How My Faith Harmed My Mental Health

Guest writer Joy Vetterlein shares her story of the connection between deconstruction and mental health.

I started following Joy when we met through Hope Writers and a group coaching program on social media growth. Joy calls her community “spiritual misfits”, a group for those that don’t find themselves fitting into church. Joy describes her transition from working as a pastor of worship at a church to being laid off to realizing how unhealthy her church experience was.

Ultimately, Joy’s deconstruction led her away from church, the Bible, and evangelical theology and to embrace a more open-ended spirituality. While this has not been my path and may not be yours, I think it’s important to listen and learn from those who have different experiences with deconstruction. Joy’s journey shows us what deconstruction may look like for those who find themselves outside of traditional Christianity.


I didn’t realize how much my faith was harming my mental health.

If I had met you four years ago, I would have shaken your hand and said, “Hi! I’m Joy, and I’m a Pastor of Worship Arts and Communication!” I was proud of reaching the pinnacle of my career goal as a woman who had dedicated her life to the “business” of church. I had two beautiful children and a supportive husband. I was pleased with my normal, daily life.

Except that I thought that losing sleep every night due to volunteer and staff conflict was normal. I thought that coworkers criticizing me publicly was normal. I thought that pastors saying hurtful things to me and yelling abusive words at me was normal. I thought that being bone-tired all the time was normal. I thought that taking the stress out on my kids was normal. I thought that crying daily was normal.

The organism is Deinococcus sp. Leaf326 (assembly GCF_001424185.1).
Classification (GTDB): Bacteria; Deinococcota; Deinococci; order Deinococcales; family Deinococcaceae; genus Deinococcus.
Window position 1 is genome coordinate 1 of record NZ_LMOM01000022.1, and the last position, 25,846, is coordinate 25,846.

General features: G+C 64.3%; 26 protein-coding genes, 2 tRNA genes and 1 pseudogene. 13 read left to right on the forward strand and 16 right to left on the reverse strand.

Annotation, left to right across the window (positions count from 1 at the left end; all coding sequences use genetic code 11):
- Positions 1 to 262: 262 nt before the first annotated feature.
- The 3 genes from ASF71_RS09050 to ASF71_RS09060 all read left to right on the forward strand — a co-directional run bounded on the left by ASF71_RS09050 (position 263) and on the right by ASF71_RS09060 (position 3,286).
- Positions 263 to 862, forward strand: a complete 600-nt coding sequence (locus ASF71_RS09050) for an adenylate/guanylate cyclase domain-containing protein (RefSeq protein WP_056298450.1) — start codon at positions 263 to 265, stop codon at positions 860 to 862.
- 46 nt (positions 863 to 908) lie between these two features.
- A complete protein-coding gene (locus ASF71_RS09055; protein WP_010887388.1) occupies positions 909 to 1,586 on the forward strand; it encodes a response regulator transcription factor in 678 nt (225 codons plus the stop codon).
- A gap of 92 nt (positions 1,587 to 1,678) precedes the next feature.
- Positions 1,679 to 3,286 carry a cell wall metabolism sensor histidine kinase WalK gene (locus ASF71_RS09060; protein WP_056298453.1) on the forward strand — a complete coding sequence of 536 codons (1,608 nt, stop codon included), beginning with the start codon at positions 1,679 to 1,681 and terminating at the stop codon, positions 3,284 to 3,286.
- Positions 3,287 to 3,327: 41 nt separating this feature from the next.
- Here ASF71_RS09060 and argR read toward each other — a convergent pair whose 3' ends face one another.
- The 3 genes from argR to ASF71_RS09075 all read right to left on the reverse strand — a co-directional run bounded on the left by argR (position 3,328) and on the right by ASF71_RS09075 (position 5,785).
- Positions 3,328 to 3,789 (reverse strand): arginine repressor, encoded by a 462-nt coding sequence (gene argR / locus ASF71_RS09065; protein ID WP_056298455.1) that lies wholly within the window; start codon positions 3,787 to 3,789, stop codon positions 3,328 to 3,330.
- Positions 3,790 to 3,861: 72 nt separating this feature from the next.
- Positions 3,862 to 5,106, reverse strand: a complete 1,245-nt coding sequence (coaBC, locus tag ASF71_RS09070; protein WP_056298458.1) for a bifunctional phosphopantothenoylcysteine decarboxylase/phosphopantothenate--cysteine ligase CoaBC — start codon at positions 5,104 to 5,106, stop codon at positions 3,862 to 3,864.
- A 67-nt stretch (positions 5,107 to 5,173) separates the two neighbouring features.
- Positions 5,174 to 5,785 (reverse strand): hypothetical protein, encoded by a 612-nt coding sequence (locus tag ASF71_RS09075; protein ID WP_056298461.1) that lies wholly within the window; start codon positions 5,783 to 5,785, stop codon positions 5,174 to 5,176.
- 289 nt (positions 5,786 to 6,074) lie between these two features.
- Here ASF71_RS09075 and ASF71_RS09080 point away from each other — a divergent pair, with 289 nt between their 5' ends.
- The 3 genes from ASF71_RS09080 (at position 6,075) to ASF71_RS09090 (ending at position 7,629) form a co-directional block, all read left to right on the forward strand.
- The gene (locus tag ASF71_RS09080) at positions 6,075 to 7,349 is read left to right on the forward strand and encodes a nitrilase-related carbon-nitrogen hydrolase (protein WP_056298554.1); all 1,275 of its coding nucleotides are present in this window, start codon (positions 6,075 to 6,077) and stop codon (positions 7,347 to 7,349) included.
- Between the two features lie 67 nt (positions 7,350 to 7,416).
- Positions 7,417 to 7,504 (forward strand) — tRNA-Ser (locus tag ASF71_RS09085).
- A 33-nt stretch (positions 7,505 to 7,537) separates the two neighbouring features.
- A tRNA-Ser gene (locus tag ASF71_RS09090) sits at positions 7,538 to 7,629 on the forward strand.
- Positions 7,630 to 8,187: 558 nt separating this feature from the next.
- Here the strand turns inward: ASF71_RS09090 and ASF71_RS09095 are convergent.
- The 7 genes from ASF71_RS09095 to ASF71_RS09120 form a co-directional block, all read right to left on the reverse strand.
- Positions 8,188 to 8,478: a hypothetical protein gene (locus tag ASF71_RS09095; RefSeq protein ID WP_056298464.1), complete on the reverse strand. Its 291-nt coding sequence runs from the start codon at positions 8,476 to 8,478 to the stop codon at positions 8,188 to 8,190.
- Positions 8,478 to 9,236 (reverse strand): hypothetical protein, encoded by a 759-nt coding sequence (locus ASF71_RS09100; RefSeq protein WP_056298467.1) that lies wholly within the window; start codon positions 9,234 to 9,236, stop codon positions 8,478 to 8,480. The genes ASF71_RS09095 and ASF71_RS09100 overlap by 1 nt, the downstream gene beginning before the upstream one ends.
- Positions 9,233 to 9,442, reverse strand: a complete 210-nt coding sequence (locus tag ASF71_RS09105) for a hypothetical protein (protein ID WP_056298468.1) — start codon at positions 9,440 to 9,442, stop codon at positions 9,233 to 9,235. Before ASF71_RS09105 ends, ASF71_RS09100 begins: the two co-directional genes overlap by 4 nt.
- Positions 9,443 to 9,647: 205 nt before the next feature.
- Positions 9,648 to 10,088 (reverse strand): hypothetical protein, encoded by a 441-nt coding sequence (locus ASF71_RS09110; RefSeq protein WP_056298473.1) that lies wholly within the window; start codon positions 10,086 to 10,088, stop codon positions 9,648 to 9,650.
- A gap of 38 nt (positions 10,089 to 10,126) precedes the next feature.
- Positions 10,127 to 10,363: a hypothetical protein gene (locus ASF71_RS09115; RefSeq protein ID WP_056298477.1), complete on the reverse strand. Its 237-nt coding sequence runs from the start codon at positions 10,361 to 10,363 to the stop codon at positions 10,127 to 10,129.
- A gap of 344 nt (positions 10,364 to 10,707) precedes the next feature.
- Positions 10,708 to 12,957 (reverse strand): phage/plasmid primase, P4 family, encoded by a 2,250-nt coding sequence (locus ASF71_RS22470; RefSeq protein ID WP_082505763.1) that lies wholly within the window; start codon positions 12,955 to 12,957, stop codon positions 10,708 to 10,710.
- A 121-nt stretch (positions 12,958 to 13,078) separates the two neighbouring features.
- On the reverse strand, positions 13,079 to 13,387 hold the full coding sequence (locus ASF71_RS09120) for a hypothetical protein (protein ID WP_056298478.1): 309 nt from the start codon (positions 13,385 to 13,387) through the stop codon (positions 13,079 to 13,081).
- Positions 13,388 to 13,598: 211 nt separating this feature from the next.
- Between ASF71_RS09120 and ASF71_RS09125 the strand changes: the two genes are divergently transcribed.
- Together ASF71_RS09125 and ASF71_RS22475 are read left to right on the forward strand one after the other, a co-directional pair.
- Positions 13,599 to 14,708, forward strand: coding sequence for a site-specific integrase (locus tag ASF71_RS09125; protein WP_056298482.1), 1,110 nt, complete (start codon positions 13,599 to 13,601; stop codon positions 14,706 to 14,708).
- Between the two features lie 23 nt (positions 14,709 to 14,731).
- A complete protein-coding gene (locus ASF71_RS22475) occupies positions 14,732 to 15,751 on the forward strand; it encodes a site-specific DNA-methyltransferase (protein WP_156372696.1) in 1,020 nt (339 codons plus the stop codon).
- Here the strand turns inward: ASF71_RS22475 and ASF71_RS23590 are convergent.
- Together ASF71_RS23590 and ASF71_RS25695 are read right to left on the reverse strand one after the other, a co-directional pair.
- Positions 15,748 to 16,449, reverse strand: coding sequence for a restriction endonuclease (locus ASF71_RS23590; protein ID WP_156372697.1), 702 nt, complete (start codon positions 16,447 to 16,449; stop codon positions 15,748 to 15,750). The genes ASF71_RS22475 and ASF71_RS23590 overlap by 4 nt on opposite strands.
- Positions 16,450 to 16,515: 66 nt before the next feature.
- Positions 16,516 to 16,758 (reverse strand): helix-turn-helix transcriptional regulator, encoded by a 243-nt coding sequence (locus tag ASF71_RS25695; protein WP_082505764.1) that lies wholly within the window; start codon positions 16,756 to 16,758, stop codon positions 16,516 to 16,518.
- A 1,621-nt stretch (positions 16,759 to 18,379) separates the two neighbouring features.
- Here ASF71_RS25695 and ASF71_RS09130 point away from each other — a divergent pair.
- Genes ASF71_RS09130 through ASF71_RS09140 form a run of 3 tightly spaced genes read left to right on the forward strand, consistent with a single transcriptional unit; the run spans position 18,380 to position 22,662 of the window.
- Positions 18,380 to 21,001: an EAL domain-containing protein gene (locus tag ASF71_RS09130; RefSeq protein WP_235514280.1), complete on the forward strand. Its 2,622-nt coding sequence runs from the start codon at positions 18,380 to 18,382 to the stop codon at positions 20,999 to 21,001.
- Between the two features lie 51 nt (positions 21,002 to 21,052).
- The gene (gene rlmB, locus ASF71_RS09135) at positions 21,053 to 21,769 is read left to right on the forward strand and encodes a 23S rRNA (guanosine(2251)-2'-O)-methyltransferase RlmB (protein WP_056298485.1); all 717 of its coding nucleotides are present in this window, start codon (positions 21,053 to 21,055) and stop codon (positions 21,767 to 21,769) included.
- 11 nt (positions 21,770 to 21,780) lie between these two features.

The only thing that didn’t feel normal were the questions growing louder and louder in my rare moments alone. Questions like, “I was taught women can’t be pastors, but now I’m convinced this is what God wants for me. If I was wrong about that… what else was I wrong about?” Or questions like, “Why isn’t anyone else seeing that the performance culture of Christian worship is SO riddled with arrogance and immature but handsome worship leaders?” I had questions about the crucifixion, the Bible, and other key aspects of faith that were bubbling up, unbidden.

But I couldn’t give voice to those questions, because my livelihood was on the line. My ability to take my kids to the ER or to get affordable antibiotics was dependent on my signature at the bottom of a page called “Statement of Faith” that said I could only have this job if I agreed with these beliefs in good conscience. When it comes to protecting my family or fudging the “good conscience” part of the agreement? I’ll lie to myself all day long.

Until, suddenly, I didn’t have to lie anymore: a church plant folded back into our campus, there were now two of us with my job, and the other guy had been there longer. I got dismissed in one day with a cardboard box, the notification of my email address being revoked buzzing on my phone as I drove out of the church parking lot for the last time.

I was free.

And I promptly fell apart.

Without any ties between my survival and a religious institution, I was free to process any and every question and concern I’d ever had about church and Christianity as a whole. The trauma of my family losing our whole community in a day broke any rose-colored glasses I had about this church, any church, and even my faith. 

Over long walks on empty weekdays, I got honest with myself about just how unhealthy I was, and how unhealthy my church experiences had been. I was like a frog who’d been simmering in a toxic pot of over-spiritualized water who found herself dumped out into fresh water, breathing and drinking deeply for the first time, only just now realizing how close she had come to being poisoned and boiled alive.